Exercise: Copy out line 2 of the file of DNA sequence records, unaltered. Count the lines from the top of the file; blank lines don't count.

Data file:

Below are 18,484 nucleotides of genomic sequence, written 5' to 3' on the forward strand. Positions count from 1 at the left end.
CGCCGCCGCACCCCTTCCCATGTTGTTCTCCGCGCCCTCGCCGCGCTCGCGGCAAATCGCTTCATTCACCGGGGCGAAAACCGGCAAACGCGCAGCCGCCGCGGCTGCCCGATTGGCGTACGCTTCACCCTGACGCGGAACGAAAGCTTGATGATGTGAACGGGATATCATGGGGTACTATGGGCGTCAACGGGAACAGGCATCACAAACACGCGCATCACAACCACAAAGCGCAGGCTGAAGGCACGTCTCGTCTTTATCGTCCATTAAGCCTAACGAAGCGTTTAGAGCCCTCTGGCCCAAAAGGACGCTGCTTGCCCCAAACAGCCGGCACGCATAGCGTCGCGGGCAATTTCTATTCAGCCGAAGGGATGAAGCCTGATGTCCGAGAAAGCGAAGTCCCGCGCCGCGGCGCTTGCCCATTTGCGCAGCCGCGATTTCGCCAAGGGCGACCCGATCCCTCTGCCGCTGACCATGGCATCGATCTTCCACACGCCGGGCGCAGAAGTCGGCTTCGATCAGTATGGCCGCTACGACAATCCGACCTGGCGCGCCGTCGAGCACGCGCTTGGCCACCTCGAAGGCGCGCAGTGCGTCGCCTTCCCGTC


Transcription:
CGCCGCCGCACCCCTTCCCATGTTGTTCTCCGCGCCCTCGCCGCGCTCGCGGCAAATCGCTTCATTCACCGGGGCGAAAACCGGCAAACGCGCAGCCGCCGCGGCTGCCCGATTGGCGTACGCTTCACCCTGACGCGGAACGAAAGCTTGATGATGTGAACGGGATATCATGGGGTACTATGGGCGTCAACGGGAACAGGCATCACAAACACGCGCATCACAACCACAAAGCGCAGGCTGAAGGCACGTCTCGTCTTTATCGTCCATTAAGCCTAACGAAGCGTTTAGAGCCCTCTGGCCCAAAAGGACGCTGCTTGCCCCAAACAGCCGGCACGCATAGCGTCGCGGGCAATTTCTATTCAGCCGAAGGGATGAAGCCTGATGTCCGAGAAAGCGAAGTCCCGCGCCGCGGCGCTTGCCCATTTGCGCAGCCGCGATTTCGCCAAGGGCGACCCGATCCCTCTGCCGCTGACCATGGCATCGATCTTCCACACGCCGGGCGCAGAAGTCGGCTTCGATCAGTATGGCCGCTACGACAATCCGACCTGGCGCGCCGTCGAGCACGCGCTTGGCCACCTCGAAGGCGCGCAGTGCGTCGCCTTCCCGTC